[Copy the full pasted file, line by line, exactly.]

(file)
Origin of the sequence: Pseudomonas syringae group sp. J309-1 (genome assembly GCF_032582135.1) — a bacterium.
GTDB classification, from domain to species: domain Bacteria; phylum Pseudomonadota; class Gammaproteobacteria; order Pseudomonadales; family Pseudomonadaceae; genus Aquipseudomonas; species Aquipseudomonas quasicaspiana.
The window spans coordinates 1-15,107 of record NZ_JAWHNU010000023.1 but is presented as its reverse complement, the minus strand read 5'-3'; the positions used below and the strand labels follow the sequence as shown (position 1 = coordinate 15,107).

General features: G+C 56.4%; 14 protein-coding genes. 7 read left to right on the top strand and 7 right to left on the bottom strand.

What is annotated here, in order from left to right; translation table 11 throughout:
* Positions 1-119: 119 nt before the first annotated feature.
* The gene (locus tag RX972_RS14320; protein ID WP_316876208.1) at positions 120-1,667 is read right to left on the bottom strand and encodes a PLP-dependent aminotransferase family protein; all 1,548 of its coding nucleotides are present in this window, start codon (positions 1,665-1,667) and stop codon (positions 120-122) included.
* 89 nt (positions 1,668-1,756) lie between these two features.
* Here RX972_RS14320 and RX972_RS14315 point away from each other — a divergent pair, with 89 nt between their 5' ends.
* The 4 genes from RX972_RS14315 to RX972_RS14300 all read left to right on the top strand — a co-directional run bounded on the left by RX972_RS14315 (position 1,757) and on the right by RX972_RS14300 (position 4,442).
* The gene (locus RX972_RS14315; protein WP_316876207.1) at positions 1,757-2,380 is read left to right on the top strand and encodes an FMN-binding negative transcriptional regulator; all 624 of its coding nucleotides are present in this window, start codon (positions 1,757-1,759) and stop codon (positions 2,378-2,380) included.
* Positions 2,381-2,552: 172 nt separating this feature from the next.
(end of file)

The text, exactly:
Origin of the sequence: Pseudomonas syringae group sp. J309-1 (genome assembly GCF_032582135.1) — a bacterium.
GTDB classification, from domain to species: domain Bacteria; phylum Pseudomonadota; class Gammaproteobacteria; order Pseudomonadales; family Pseudomonadaceae; genus Aquipseudomonas; species Aquipseudomonas quasicaspiana.
The window spans coordinates 1-15,107 of record NZ_JAWHNU010000023.1 but is presented as its reverse complement, the minus strand read 5'-3'; the positions used below and the strand labels follow the sequence as shown (position 1 = coordinate 15,107).

General features: G+C 56.4%; 14 protein-coding genes. 7 read left to right on the top strand and 7 right to left on the bottom strand.

What is annotated here, in order from left to right; translation table 11 throughout:
* Positions 1-119: 119 nt before the first annotated feature.
* The gene (locus tag RX972_RS14320; protein ID WP_316876208.1) at positions 120-1,667 is read right to left on the bottom strand and encodes a PLP-dependent aminotransferase family protein; all 1,548 of its coding nucleotides are present in this window, start codon (positions 1,665-1,667) and stop codon (positions 120-122) included.
* 89 nt (positions 1,668-1,756) lie between these two features.
* Here RX972_RS14320 and RX972_RS14315 point away from each other — a divergent pair, with 89 nt between their 5' ends.
* The 4 genes from RX972_RS14315 to RX972_RS14300 all read left to right on the top strand — a co-directional run bounded on the left by RX972_RS14315 (position 1,757) and on the right by RX972_RS14300 (position 4,442).
* The gene (locus RX972_RS14315; protein WP_316876207.1) at positions 1,757-2,380 is read left to right on the top strand and encodes an FMN-binding negative transcriptional regulator; all 624 of its coding nucleotides are present in this window, start codon (positions 1,757-1,759) and stop codon (positions 2,378-2,380) included.
* Positions 2,381-2,552: 172 nt separating this feature from the next.